Sunday, November 4, 2012
Thursday, November 1, 2012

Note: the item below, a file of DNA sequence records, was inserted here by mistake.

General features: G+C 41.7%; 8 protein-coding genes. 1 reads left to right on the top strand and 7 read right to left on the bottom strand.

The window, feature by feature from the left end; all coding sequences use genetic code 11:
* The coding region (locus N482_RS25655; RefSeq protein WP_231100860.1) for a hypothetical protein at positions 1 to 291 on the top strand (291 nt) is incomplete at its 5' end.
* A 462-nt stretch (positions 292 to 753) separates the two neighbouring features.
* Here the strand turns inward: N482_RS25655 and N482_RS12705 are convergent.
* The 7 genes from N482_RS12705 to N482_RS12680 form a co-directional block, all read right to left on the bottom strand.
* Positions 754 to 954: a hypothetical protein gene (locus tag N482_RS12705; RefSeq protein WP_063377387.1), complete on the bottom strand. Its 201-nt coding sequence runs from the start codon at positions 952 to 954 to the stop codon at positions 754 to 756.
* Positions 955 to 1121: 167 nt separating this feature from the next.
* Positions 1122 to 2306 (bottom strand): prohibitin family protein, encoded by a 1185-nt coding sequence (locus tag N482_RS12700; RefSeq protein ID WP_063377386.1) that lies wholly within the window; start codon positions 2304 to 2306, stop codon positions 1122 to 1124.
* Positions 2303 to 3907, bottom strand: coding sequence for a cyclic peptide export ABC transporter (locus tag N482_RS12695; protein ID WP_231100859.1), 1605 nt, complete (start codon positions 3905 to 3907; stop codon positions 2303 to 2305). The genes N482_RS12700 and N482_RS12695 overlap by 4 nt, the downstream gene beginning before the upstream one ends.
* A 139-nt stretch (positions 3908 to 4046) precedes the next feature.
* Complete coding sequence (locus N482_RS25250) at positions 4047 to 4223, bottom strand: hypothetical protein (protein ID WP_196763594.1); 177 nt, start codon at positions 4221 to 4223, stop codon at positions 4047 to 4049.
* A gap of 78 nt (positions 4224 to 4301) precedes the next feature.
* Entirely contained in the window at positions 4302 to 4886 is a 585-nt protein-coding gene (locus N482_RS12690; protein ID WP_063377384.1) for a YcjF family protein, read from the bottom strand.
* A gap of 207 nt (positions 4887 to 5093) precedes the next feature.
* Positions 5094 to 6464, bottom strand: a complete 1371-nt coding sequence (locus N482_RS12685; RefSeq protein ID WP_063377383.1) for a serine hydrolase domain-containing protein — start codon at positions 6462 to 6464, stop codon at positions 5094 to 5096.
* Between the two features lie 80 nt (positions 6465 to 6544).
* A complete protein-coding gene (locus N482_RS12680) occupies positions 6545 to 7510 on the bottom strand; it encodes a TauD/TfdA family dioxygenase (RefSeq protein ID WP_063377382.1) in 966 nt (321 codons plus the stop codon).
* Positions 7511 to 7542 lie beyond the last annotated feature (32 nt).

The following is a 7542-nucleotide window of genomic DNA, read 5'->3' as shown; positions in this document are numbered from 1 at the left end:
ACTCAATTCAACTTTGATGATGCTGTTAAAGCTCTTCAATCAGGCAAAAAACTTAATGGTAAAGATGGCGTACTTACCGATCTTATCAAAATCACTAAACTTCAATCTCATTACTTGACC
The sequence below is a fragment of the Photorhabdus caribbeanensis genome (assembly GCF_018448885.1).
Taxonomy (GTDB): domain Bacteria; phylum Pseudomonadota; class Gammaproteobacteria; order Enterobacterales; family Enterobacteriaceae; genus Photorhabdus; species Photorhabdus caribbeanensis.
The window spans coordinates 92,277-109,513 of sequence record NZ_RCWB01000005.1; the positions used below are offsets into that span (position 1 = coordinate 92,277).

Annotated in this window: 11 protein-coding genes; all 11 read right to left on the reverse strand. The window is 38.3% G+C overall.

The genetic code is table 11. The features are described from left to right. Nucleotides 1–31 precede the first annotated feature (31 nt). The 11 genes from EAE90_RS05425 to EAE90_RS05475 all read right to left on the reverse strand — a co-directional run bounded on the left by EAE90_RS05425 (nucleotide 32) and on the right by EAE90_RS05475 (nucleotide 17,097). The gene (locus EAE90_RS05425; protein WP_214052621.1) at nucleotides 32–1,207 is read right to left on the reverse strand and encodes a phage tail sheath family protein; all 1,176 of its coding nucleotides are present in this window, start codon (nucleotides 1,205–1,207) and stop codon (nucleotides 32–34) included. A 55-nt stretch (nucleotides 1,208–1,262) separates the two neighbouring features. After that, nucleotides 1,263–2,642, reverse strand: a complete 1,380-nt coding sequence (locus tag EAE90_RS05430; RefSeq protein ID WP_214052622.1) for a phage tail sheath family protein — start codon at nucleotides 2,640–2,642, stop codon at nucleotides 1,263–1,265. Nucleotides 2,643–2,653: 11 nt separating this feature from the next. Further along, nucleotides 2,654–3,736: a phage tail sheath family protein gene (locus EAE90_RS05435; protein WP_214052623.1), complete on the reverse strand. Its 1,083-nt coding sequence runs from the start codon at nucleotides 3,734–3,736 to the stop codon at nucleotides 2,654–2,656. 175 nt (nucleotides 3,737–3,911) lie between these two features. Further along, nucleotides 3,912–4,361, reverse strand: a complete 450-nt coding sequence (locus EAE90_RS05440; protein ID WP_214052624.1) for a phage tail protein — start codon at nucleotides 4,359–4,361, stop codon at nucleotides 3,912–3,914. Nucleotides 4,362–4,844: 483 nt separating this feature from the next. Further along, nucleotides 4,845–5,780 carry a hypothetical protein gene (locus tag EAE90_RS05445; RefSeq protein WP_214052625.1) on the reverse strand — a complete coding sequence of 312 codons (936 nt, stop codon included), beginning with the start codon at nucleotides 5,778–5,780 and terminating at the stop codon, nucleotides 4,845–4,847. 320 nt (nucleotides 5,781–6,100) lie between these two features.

Free will is one of the subjects we question on a daily basis. I have come to some of my own quasi-conclusions but as with all open-ended studies, there is no ultimate answer. Anyone who purports to have definitive answer is speaking on the basis of belief. My own meditation on the concept started when I was taking a class on Milton and we were in deep discussion about Paradise Lost. I was fortunate enough to have an exceptionally brilliant teacher for the class and so the study was far more worthwhile than it may have been. Milton's Satan sought to be his own master, to have true free will but this meant defying God's will and early on declared "better to reign in Hell than serve in Heaven." This line is overly quoted but sparks a debate and discussion on the matter of individual control. The reality is that we are driven by so many needs and wants that free will seems impossible. We must eat, we must sleep, and most of us are compelled to do so much more. People go to work every day because they have to, not because they choose to. The addict gets another hit because he or she has to, rarely because of want. We respond to each other in automated methods or of of emotion that are challenging, if not impossible, to control. The interesting part of this discussion is that people are the being that conceptualized free will. We developed the idea, gave it a name, built nations, lived, and died with this concept yet as the most complex system known, we must follow more rules and regulations than any other organism. If complexity leads us further from independence, what does simplicity lead to? A single atom in space is bound by little and moves about with minimal rules, but it does with no knowledge. We have knowledge and understanding of the concept but are at a distant point from the reality. This is a horrible idea to believe for we have the ability to gain knowledge and understanding to explore the infinitude of freedom with purpose and organize it into our own beautiful world. That statement highlights were we can escape the trap and why we are so driven to create. Art, of any kind, liberates the individual from all things and provides the creator complete control within the medium. As an exercise of medium, art limits the maker to very specific elements but freedom within those areas and transient space within the mind of the maker to feel, and therefore, be free. The painter can only work with certain materials, the musician is tied to the instrument, the potter forms clay but they find a place of their own in the process of creating. This place is where free will does exist and provides a crucial explanation for our need to create beyond the enjoyment of cool stuff.